Port-vax archive

[Date Prev][Date Next][Thread Prev][Thread Next][Date Index][Thread Index][Old Index]

Re: device matching at mainbus

> I'm simply don't undestand the relationship between the IPL, the
> vector and the address of the service routine.

You can find parts of this in the VAX Architecture Reference Manual and
the rest in the documentation for your hardware (or nowhere, if the
available doc for that hardware doesn't mention it).

When a hardware interrupt occurs, the hardware supplies the CPU with a
priority level and vector.  In some cases these are fixed, dedicated to
that particular interrupt source.  (Examples would be the interval
count timer, the one controlled by ICCS and on some hardware ICR and
NICR also, and the console interrupts on hardware that uses IPRs 32-35
for console interaction.)  In other cases one part, the other, or both
may vary depending on the hardware (which bus, which interrupt line,
that sort of thing).

Assuming that the IPL isn't low enough to be masked by the current IPL,
the CPU then takes the interrupt.  This means fetching a value from a
location calcuated from the SCBB (IPR 17) and the vector provided by
the hardware.  The low two bits specify how the interrupt is taken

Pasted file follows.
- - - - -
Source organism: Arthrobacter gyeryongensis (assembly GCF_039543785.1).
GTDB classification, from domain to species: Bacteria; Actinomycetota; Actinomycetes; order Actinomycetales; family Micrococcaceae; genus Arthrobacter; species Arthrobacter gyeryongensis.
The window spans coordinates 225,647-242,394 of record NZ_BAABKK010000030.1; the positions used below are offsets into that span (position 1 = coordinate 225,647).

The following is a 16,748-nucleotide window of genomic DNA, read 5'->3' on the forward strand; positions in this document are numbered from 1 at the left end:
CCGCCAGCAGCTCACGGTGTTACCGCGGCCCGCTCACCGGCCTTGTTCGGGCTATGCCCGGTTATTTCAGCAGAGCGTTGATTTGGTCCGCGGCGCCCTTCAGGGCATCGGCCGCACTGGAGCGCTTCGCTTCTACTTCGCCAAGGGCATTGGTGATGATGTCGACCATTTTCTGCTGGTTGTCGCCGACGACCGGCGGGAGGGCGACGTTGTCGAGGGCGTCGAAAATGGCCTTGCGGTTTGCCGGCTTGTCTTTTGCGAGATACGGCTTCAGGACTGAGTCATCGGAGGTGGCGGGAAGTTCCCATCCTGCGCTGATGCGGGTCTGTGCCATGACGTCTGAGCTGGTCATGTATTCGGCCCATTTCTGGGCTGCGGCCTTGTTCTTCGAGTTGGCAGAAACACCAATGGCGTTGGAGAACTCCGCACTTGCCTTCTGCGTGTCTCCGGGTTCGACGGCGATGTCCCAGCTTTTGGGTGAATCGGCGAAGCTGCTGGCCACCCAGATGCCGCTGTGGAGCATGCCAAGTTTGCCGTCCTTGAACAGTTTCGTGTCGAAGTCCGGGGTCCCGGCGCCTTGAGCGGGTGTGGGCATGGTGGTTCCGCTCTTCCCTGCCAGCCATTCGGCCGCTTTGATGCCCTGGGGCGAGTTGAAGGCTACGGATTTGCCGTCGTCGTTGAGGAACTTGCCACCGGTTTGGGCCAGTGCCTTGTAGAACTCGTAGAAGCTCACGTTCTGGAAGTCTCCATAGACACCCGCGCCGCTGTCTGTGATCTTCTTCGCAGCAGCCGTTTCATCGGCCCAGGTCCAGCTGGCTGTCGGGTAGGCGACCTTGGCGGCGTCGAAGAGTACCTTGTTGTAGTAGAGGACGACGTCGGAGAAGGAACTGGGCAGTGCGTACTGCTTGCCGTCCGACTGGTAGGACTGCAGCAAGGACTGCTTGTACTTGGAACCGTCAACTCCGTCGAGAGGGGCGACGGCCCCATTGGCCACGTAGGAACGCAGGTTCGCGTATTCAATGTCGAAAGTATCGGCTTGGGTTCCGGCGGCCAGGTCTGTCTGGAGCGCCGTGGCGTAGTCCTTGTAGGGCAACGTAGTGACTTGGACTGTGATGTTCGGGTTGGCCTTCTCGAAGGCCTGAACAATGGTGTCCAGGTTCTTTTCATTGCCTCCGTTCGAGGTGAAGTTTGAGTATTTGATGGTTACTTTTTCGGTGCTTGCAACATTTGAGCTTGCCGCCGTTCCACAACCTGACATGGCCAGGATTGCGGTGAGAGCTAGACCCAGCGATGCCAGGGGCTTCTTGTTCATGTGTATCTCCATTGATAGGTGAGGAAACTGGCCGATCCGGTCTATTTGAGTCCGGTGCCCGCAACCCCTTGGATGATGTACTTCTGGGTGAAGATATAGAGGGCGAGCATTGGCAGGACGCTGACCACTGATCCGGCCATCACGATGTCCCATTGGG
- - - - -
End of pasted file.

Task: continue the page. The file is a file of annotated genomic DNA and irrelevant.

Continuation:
(NetBSD uses only two values, I think, specifying kernel mode on the
kernel stack and kernel mode on the interrupt stack); the rest
specifies the handler address.  The CPU then stacks a little state (the
PC and PSL as of the interrupt, I think) on the relevant stack and
picks up execution at the handler address.  In NetBSD's case, this
routine will usually stack a bit more stuff and pass control to C code;
as of 5.1, this is in sys/arch/vax/vax/intvec.S.  The same mechanism is
used for CPU-internal faults and traps such as integer divide-by-0 and
reserved opcodes; the difference is that the vectors for hardware
interrupts lie in a different range - again, see intvec.S.

If the CPU's current IPL doesn't permit the interrupt to be taken,
nothing happens until the CPU's IPL is lowered enough to allow it.  If
the interrupt is still being requested then (which may or may not be
the case, depending on the hardware and the circumstances), the
interrupt is taken then.  (To borrow hardware terminology from
elsewhere, this means that at this level interrupts are
level-triggered; if there are interrupt interfaces that are
edge-triggered, something must latch them before the CPU interrupt
machinery sees of them.)

/~\ The ASCII                             Mouse
\ / Ribbon Campaign
 X  Against HTML                mouse%rodents-montreal.org@localhost
/ \ Email!           7D C8 61 52 5D E7 2D 39  4E F1 31 3E E8 B3 27 4B

Home | Main Index | Thread Index | Old Index